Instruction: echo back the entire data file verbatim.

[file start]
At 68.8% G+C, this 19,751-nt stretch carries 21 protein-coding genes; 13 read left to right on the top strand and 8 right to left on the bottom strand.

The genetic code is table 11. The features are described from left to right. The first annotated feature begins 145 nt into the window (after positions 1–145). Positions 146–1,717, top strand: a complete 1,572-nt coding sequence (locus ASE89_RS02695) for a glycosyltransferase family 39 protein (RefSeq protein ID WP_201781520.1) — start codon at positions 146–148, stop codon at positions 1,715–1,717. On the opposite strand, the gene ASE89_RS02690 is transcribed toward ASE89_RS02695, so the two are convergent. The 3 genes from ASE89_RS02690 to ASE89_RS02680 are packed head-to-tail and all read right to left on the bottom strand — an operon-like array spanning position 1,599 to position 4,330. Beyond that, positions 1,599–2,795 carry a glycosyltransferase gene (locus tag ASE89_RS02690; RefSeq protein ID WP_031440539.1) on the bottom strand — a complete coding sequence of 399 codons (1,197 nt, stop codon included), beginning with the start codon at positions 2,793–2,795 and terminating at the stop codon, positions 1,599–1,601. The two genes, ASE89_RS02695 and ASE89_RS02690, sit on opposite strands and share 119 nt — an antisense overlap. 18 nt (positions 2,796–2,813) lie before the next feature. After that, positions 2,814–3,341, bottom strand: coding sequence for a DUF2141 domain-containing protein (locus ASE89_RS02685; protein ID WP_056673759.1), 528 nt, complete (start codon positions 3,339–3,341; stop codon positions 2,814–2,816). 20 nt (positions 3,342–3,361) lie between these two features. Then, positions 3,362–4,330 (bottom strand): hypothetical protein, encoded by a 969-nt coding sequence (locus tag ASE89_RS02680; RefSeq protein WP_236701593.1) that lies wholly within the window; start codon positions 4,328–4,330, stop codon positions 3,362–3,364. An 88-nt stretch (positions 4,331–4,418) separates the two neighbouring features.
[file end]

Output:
At 68.8% G+C, this 19,751-nt stretch carries 21 protein-coding genes; 13 read left to right on the top strand and 8 right to left on the bottom strand.

The genetic code is table 11. The features are described from left to right. The first annotated feature begins 145 nt into the window (after positions 1–145). Positions 146–1,717, top strand: a complete 1,572-nt coding sequence (locus ASE89_RS02695) for a glycosyltransferase family 39 protein (RefSeq protein ID WP_201781520.1) — start codon at positions 146–148, stop codon at positions 1,715–1,717. On the opposite strand, the gene ASE89_RS02690 is transcribed toward ASE89_RS02695, so the two are convergent. The 3 genes from ASE89_RS02690 to ASE89_RS02680 are packed head-to-tail and all read right to left on the bottom strand — an operon-like array spanning position 1,599 to position 4,330. Beyond that, positions 1,599–2,795 carry a glycosyltransferase gene (locus tag ASE89_RS02690; RefSeq protein ID WP_031440539.1) on the bottom strand — a complete coding sequence of 399 codons (1,197 nt, stop codon included), beginning with the start codon at positions 2,793–2,795 and terminating at the stop codon, positions 1,599–1,601. The two genes, ASE89_RS02695 and ASE89_RS02690, sit on opposite strands and share 119 nt — an antisense overlap. 18 nt (positions 2,796–2,813) lie before the next feature. After that, positions 2,814–3,341, bottom strand: coding sequence for a DUF2141 domain-containing protein (locus ASE89_RS02685; protein ID WP_056673759.1), 528 nt, complete (start codon positions 3,339–3,341; stop codon positions 2,814–2,816). 20 nt (positions 3,342–3,361) lie between these two features. Then, positions 3,362–4,330 (bottom strand): hypothetical protein, encoded by a 969-nt coding sequence (locus tag ASE89_RS02680; RefSeq protein WP_236701593.1) that lies wholly within the window; start codon positions 4,328–4,330, stop codon positions 3,362–3,364. An 88-nt stretch (positions 4,331–4,418) separates the two neighbouring features.